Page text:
Artist Who Let Spectators Do Whatever They Wanted To Her For 6 Hours ‘Wanted To Die’

Artist Who Let Spectators Do Whatever They Wanted To Her For 6 Hours ‘Wanted To Die’

In 1974, Marina Abramovi?, a Serbian performance artist known for her provocative and boundary-pushing works, conducted one of her most controversial and daring pieces, “Rhythm 0.” The performance, which took place at Studio Morra in Naples, Italy, challenged the limits of the relationship between artist and audience by giving the public unprecedented control over her body and actions.

Abramovi? set the stage for “Rhythm 0” by standing still beside a table that held 72 objects, ranging from benign to potentially lethal. These items included a rose, a feather, honey, a whip, scissors, a scalpel, and even a loaded gun. A sign explained that participants could use any of these objects on her in any way they desired, for six hours. Abramovi? committed to remaining passive, a mere object in the hands of the audience, no matter what actions were taken.


Initially, the audience approached with caution. Some viewers gently interacted with Abramovi?, offering her a rose or feeding her honey. However, as the performance continued, the atmosphere grew increasingly tense and sinister. Encouraged by Abramovi?’s lack of resistance, participants began to push boundaries further. Some cut her clothes, while others used the scalpel to make superficial cuts on her skin. The most extreme moment occurred when a spectator loaded the gun and placed it in her hand, pointing it at her neck, testing the ultimate limit of the performance. This act was stopped by another audience member who intervened to prevent potential harm.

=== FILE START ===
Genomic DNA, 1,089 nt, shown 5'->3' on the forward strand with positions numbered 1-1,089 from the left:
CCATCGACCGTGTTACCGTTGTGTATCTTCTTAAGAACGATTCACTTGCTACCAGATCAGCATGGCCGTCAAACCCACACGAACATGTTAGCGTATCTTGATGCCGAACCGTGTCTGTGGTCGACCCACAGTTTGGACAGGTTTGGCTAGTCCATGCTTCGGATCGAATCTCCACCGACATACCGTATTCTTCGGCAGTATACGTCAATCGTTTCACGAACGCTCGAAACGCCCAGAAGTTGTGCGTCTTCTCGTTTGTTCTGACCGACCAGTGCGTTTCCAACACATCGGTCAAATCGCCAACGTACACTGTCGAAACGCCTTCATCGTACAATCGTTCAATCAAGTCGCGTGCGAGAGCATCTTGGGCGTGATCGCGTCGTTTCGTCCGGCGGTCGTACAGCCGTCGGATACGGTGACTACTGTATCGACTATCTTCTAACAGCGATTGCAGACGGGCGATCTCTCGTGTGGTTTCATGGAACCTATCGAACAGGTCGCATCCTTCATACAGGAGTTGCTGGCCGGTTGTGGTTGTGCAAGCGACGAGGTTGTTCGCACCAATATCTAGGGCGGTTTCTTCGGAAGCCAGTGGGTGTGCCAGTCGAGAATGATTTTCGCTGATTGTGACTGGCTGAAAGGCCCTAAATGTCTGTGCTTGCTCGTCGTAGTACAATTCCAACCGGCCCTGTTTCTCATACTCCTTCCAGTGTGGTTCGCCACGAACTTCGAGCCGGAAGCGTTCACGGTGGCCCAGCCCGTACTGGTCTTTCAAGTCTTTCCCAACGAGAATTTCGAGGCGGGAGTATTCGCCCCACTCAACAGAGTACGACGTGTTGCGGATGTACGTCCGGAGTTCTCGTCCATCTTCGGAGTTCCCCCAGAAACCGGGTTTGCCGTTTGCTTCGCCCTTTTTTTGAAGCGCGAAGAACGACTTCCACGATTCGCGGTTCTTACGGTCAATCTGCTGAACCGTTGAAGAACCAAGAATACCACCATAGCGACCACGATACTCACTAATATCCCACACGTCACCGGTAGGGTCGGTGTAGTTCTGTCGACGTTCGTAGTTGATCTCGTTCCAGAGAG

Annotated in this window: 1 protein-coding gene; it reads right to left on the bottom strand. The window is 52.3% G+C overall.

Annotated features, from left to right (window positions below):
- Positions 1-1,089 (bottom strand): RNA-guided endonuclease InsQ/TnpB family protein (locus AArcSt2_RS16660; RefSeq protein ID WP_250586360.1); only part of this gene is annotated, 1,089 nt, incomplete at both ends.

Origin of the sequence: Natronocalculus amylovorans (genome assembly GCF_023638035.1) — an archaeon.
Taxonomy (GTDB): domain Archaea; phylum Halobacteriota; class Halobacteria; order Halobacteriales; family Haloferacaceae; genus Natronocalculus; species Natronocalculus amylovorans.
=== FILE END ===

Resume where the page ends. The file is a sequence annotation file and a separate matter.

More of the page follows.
As the six hours drew to a close, the performance space was charged with an intense and unsettling energy. When Abramovi? finally moved at the end of the piece, stepping forward to engage with the audience as a person rather than an object, the crowd dispersed quickly, unable to face her as an equal after having exerted such power over her.

Abramovi? reflected on the experience as a powerful exploration of human nature and the potential for cruelty when individuals are given unchecked authority. She noted that the performance revealed dark aspects of human behavior, where the presence of anonymity and lack of consequences could lead to increasingly violent and dehumanizing actions. “What I learned was that… if you leave it up to the audience, they can kill you,” she later said. “I felt really violated: they cut off my clothes, stuck rose thorns in my stomach, one person aimed the gun at my head, and another took it away.”

“Rhythm 0” has since become a landmark in performance art, renowned for its stark examination of the dynamics between performer and audience, power and vulnerability. The piece continues to provoke discussions about the ethical boundaries of art, the nature of human interaction, and the thin line between passivity and consent. Abramovi?’s work not only pushed the boundaries of artistic expression but also offered profound insights into the complexities of human behavior and the potential for darkness within us all.